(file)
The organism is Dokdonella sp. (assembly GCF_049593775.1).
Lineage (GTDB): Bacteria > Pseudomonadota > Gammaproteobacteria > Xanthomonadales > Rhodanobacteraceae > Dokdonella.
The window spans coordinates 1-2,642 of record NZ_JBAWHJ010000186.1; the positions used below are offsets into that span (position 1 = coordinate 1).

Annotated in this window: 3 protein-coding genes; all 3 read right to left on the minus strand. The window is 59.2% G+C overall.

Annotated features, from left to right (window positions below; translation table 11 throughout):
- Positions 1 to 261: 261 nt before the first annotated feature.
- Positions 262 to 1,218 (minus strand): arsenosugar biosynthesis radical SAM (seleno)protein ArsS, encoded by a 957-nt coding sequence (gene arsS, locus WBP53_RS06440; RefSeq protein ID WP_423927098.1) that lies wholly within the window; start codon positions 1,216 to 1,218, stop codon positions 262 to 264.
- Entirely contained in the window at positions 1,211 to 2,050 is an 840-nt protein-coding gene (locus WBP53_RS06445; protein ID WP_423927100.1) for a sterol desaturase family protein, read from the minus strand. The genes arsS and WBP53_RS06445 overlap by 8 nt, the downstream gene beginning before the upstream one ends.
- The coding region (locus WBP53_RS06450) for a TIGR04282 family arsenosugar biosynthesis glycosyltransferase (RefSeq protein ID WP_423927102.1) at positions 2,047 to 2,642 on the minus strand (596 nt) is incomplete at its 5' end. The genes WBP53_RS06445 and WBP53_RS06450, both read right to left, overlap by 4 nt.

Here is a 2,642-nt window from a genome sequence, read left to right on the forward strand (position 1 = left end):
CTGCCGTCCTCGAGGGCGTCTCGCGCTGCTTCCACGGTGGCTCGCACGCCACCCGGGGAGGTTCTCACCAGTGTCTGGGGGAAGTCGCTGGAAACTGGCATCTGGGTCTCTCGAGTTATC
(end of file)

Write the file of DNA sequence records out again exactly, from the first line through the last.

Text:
The organism is Dokdonella sp. (assembly GCF_049593775.1).
Lineage (GTDB): Bacteria > Pseudomonadota > Gammaproteobacteria > Xanthomonadales > Rhodanobacteraceae > Dokdonella.
The window spans coordinates 1-2,642 of record NZ_JBAWHJ010000186.1; the positions used below are offsets into that span (position 1 = coordinate 1).

Annotated in this window: 3 protein-coding genes; all 3 read right to left on the minus strand. The window is 59.2% G+C overall.

Annotated features, from left to right (window positions below; translation table 11 throughout):
- Positions 1 to 261: 261 nt before the first annotated feature.
- Positions 262 to 1,218 (minus strand): arsenosugar biosynthesis radical SAM (seleno)protein ArsS, encoded by a 957-nt coding sequence (gene arsS, locus WBP53_RS06440; RefSeq protein ID WP_423927098.1) that lies wholly within the window; start codon positions 1,216 to 1,218, stop codon positions 262 to 264.
- Entirely contained in the window at positions 1,211 to 2,050 is an 840-nt protein-coding gene (locus WBP53_RS06445; protein ID WP_423927100.1) for a sterol desaturase family protein, read from the minus strand. The genes arsS and WBP53_RS06445 overlap by 8 nt, the downstream gene beginning before the upstream one ends.
- The coding region (locus WBP53_RS06450) for a TIGR04282 family arsenosugar biosynthesis glycosyltransferase (RefSeq protein ID WP_423927102.1) at positions 2,047 to 2,642 on the minus strand (596 nt) is incomplete at its 5' end. The genes WBP53_RS06445 and WBP53_RS06450, both read right to left, overlap by 4 nt.

Here is a 2,642-nt window from a genome sequence, read left to right on the forward strand (position 1 = left end):
CTGCCGTCCTCGAGGGCGTCTCGCGCTGCTTCCACGGTGGCTCGCACGCCACCCGGGGAGGTTCTCACCAGTGTCTGGGGGAAGTCGCTGGAAACTGGCATCTGGGTCTCTCGAGTTATC